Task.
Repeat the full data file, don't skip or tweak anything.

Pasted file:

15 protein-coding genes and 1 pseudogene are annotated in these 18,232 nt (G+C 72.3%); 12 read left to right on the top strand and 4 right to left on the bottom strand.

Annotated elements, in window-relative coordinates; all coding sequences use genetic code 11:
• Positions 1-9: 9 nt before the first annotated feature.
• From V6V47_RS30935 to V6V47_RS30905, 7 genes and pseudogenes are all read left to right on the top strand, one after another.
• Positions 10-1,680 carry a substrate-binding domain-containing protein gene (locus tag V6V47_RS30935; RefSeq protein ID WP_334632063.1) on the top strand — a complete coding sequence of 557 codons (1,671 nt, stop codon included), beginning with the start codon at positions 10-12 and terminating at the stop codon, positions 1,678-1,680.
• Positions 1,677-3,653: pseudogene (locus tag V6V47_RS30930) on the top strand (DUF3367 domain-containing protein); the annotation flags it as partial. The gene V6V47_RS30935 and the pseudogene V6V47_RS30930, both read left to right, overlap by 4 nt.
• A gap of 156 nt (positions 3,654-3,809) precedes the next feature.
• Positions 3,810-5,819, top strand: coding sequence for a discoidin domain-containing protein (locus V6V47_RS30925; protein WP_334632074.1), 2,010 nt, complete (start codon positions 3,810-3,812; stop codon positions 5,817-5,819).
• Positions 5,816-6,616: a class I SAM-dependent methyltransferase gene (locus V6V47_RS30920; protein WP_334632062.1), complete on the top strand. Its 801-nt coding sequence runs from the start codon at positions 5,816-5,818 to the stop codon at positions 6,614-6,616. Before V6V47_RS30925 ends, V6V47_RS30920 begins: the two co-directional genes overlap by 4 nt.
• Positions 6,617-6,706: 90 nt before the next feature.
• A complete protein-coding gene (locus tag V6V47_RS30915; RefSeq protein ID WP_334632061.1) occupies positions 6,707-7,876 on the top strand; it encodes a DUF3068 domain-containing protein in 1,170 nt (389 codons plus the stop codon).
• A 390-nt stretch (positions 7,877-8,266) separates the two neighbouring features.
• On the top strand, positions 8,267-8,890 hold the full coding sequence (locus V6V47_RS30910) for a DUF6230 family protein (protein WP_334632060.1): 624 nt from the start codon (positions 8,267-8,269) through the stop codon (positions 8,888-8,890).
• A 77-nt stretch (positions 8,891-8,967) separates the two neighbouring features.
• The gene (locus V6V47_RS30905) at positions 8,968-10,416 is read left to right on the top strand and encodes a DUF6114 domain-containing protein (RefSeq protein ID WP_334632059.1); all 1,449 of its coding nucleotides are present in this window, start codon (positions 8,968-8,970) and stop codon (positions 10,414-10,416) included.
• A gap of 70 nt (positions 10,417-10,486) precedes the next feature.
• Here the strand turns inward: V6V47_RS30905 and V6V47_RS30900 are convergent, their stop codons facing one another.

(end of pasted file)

15 protein-coding genes and 1 pseudogene are annotated in these 18,232 nt (G+C 72.3%); 12 read left to right on the top strand and 4 right to left on the bottom strand.

Annotated elements, in window-relative coordinates; all coding sequences use genetic code 11:
• Positions 1-9: 9 nt before the first annotated feature.
• From V6V47_RS30935 to V6V47_RS30905, 7 genes and pseudogenes are all read left to right on the top strand, one after another.
• Positions 10-1,680 carry a substrate-binding domain-containing protein gene (locus tag V6V47_RS30935; RefSeq protein ID WP_334632063.1) on the top strand — a complete coding sequence of 557 codons (1,671 nt, stop codon included), beginning with the start codon at positions 10-12 and terminating at the stop codon, positions 1,678-1,680.
• Positions 1,677-3,653: pseudogene (locus tag V6V47_RS30930) on the top strand (DUF3367 domain-containing protein); the annotation flags it as partial. The gene V6V47_RS30935 and the pseudogene V6V47_RS30930, both read left to right, overlap by 4 nt.
• A gap of 156 nt (positions 3,654-3,809) precedes the next feature.
• Positions 3,810-5,819, top strand: coding sequence for a discoidin domain-containing protein (locus V6V47_RS30925; protein WP_334632074.1), 2,010 nt, complete (start codon positions 3,810-3,812; stop codon positions 5,817-5,819).
• Positions 5,816-6,616: a class I SAM-dependent methyltransferase gene (locus V6V47_RS30920; protein WP_334632062.1), complete on the top strand. Its 801-nt coding sequence runs from the start codon at positions 5,816-5,818 to the stop codon at positions 6,614-6,616. Before V6V47_RS30925 ends, V6V47_RS30920 begins: the two co-directional genes overlap by 4 nt.
• Positions 6,617-6,706: 90 nt before the next feature.
• A complete protein-coding gene (locus tag V6V47_RS30915; RefSeq protein ID WP_334632061.1) occupies positions 6,707-7,876 on the top strand; it encodes a DUF3068 domain-containing protein in 1,170 nt (389 codons plus the stop codon).
• A 390-nt stretch (positions 7,877-8,266) separates the two neighbouring features.
• On the top strand, positions 8,267-8,890 hold the full coding sequence (locus V6V47_RS30910) for a DUF6230 family protein (protein WP_334632060.1): 624 nt from the start codon (positions 8,267-8,269) through the stop codon (positions 8,888-8,890).
• A 77-nt stretch (positions 8,891-8,967) separates the two neighbouring features.
• The gene (locus V6V47_RS30905) at positions 8,968-10,416 is read left to right on the top strand and encodes a DUF6114 domain-containing protein (RefSeq protein ID WP_334632059.1); all 1,449 of its coding nucleotides are present in this window, start codon (positions 8,968-8,970) and stop codon (positions 10,414-10,416) included.
• A gap of 70 nt (positions 10,417-10,486) precedes the next feature.
• Here the strand turns inward: V6V47_RS30905 and V6V47_RS30900 are convergent, their stop codons facing one another.